Storytelling is a fun topic and frankly, it’s “hot” right now. Everyone’s advising you to tell stories. In fact, I suspect that anyone who gets stuck writing a 10-point list article will be tempted to throw in “Tell a story!” for item #7. It works for any topic.
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But you’ll also find many misperceptions of storytelling — nonsense facts that almost everybody believes.
Myth #1: You should tell your story even when you don’t have a story to tell about this particular topic.
In particular, About Pages seem to be turning into display cases for stories that didn’t need to be told.
For instance, one company offers a really valuable online service, with free tutorials and updates on a critical topic. So who knows what possessed the founder to come up with a story for his About Page, which basically was, “When we started, we didn’t have the resources we needed. So I created them. And now, ten years later…”
At this point, the founder’s story has become irrelevant. Lots of websites offer the resources that were missing ten years ago.
Can he still tell a story?
Sure, if he’s down and determined. Why not tell us how he manages to find all those wonderful tips he uses? How does he choose his formats to present his valuable material – podcasts, blog posts, or even infographics?
Even worse, we’re getting the tried and true rags to riches story, usually associated with (a) sleeping on a mattress in somebody’s basement, (b) maxing out ten credit cards or (c) not having enough money in the bank to join friends for lunch.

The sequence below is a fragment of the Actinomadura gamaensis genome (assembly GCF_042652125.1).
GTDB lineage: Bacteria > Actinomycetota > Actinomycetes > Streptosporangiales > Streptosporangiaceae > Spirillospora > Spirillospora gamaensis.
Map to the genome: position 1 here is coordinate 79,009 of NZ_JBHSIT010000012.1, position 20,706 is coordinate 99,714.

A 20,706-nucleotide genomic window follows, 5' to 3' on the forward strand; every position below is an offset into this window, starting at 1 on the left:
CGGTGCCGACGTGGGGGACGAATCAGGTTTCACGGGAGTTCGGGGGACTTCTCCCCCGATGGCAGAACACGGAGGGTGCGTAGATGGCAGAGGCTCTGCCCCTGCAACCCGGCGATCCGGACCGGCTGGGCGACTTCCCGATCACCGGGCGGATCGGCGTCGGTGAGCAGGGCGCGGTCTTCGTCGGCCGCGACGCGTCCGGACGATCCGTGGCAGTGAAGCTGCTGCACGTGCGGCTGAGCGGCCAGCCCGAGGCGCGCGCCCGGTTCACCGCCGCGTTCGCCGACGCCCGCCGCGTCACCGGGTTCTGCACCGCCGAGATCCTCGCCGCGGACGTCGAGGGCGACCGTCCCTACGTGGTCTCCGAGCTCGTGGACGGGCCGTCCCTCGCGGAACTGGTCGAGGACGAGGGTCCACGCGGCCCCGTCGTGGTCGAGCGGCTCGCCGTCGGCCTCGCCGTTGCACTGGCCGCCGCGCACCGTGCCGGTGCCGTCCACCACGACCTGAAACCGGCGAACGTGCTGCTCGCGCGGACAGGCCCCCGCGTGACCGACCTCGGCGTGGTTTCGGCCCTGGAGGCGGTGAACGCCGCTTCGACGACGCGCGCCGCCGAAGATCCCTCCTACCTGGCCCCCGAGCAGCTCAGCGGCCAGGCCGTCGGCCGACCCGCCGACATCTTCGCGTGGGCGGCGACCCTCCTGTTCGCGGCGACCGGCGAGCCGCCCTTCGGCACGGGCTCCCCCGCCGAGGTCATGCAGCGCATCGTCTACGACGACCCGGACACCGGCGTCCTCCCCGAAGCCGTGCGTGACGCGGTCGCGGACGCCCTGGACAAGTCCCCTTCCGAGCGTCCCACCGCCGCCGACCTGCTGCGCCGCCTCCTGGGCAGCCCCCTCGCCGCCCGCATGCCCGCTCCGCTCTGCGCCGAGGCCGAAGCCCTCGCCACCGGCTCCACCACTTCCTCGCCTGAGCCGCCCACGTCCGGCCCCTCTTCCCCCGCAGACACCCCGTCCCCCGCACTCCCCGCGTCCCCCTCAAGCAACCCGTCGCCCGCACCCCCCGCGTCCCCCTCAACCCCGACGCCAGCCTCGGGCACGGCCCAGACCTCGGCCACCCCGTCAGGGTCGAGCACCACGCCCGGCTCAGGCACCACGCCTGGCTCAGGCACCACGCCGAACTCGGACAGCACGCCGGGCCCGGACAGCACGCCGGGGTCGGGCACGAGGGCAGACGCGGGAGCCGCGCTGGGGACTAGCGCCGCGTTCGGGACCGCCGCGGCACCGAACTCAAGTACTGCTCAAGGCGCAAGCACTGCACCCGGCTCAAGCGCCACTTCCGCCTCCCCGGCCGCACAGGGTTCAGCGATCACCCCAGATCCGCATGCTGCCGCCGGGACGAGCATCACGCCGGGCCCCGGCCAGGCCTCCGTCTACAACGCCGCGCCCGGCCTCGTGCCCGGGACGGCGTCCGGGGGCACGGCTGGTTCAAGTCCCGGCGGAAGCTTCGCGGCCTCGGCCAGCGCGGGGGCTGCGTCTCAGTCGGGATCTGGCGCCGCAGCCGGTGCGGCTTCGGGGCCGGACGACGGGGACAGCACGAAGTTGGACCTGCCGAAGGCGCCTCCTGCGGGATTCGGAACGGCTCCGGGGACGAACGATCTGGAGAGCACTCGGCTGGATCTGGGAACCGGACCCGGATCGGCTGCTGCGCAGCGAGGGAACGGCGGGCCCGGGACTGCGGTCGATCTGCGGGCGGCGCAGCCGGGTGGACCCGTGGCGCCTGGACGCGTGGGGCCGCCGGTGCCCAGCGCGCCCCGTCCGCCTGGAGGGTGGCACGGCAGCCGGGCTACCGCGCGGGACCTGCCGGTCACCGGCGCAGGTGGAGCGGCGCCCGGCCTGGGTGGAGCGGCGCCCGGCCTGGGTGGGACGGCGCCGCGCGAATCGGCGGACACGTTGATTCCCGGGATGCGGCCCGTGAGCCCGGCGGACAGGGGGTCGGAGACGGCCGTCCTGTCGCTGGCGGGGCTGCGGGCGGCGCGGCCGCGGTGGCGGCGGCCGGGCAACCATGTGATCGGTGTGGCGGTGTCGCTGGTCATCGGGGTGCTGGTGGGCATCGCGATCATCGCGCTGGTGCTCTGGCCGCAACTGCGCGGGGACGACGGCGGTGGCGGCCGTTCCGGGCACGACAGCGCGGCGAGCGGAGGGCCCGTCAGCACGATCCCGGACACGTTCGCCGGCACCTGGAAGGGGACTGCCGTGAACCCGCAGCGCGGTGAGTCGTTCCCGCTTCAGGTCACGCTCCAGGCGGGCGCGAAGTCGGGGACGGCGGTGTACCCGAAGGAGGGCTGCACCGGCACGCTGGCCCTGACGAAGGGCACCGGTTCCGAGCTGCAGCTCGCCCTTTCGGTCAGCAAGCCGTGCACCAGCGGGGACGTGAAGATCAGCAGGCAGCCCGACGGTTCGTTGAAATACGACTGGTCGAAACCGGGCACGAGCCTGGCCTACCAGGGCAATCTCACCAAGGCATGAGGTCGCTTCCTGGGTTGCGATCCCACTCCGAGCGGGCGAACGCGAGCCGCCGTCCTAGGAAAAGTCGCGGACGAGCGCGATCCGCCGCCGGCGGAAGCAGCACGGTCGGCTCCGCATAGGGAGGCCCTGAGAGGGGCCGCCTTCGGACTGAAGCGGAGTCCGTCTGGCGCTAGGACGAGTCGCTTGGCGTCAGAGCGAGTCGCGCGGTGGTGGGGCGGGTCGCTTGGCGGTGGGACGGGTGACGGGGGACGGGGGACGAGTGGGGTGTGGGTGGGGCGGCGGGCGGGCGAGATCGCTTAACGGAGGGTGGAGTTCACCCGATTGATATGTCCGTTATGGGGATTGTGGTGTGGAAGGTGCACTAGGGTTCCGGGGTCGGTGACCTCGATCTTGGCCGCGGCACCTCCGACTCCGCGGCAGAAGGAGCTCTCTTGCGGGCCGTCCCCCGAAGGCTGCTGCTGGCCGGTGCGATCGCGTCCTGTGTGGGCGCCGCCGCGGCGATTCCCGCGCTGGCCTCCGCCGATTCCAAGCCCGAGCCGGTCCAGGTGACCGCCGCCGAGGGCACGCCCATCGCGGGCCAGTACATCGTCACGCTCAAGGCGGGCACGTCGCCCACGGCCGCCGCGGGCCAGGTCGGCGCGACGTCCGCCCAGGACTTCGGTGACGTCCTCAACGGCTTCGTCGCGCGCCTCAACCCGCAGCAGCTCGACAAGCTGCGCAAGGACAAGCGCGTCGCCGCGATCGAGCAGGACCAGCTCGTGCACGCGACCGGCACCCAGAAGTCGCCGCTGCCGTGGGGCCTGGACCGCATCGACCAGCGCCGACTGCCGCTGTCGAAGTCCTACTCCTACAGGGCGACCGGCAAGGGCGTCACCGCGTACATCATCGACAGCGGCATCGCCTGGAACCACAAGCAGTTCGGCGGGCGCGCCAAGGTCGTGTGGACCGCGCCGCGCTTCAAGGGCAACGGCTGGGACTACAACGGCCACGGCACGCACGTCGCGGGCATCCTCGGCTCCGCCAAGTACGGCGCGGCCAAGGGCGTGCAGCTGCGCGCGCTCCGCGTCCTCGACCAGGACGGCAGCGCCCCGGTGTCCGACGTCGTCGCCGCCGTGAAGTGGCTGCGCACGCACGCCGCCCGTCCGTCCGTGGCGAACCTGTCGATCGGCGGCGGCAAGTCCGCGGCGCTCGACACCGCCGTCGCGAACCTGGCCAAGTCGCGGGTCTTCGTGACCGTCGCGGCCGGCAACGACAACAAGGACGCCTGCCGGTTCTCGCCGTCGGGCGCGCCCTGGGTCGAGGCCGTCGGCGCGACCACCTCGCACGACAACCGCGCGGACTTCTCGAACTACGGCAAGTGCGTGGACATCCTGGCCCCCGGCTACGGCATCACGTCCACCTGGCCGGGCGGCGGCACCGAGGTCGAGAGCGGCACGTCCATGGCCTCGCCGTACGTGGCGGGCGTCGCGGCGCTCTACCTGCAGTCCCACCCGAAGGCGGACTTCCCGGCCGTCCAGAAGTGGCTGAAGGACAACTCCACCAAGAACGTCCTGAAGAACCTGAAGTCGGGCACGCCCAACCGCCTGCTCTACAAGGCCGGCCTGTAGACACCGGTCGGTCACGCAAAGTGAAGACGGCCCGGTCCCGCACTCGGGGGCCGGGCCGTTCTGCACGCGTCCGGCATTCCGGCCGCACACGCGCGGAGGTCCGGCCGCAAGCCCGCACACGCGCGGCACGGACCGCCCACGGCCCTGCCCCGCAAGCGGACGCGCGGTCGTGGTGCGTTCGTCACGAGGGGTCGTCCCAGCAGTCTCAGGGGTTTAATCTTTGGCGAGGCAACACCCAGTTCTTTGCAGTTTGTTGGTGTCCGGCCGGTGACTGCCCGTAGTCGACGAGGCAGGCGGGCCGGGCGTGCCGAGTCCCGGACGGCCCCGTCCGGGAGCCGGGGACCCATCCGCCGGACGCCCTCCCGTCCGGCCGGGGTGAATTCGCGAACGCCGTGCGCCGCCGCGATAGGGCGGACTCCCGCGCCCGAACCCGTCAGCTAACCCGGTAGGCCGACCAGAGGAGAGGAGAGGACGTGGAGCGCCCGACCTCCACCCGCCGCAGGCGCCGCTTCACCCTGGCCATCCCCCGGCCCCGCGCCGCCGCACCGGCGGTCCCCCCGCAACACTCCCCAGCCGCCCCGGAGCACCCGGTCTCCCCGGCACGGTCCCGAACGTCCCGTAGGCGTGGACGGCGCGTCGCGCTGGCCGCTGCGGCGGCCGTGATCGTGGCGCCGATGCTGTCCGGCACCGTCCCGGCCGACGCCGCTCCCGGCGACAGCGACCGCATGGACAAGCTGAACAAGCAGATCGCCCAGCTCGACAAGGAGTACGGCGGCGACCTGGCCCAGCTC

Myth #2: Model your marketing stories on movies, campfire stories and fairy tales.
One marketing coach was telling an audience about growing her business from “nothing” in the last three years. But three years ago, when our paths first crossed, she was selling info products and enjoying a rather large stash of cash from the sale of her first business.
The truth is, you probably have a truly unique story to share.
For instance, recently I saw a website for a writer who wanted to grow her business. Her About Page casually mentioned that she was born and bred in a very southern state in the US, but now lives in a western state that’s known for cowboys, ranches and wide-open spaces.
This writer has been sitting on a story goldmine! The southern US has a complex history, and has also produced iconic writers like William Faulkner. How has her upbringing shaped her writing? And how has she shifted perspective since she moved? How has her writing evolved as her life moved west?
If she can uncover her true stories, she’ll get readers wanting to know more. She can use her unusual background to communicate her sensitivity to culture and ultimately her ability to deliver the best results for her clients.
Myth #3: Find a way to use stories in all your marketing content.
Sometimes a story is not the best way to make a point in your copy. However, you may use storytelling to develop the foundation for your copy, even if you express your ideas with bullet points.
You might tell a story about how clients benefit from your program. But when it’s time to write the story, your prospects might be looking for a simple, straightforward list of benefits. In that case, you convert your story to a set of strong, conversational bullet points. Or you just collect a list of benefits by interviewing your best prospects.
So … what do you think?
Are you inspired by rags-to-riches stories or are you hearing them as same-old, same-old? Have you tried to come up with a story because everyone’s doing it? Or do you suspect you’ve got a story buried under the conventional About Page style? Share your experience, thoughts and insights in the comments below.
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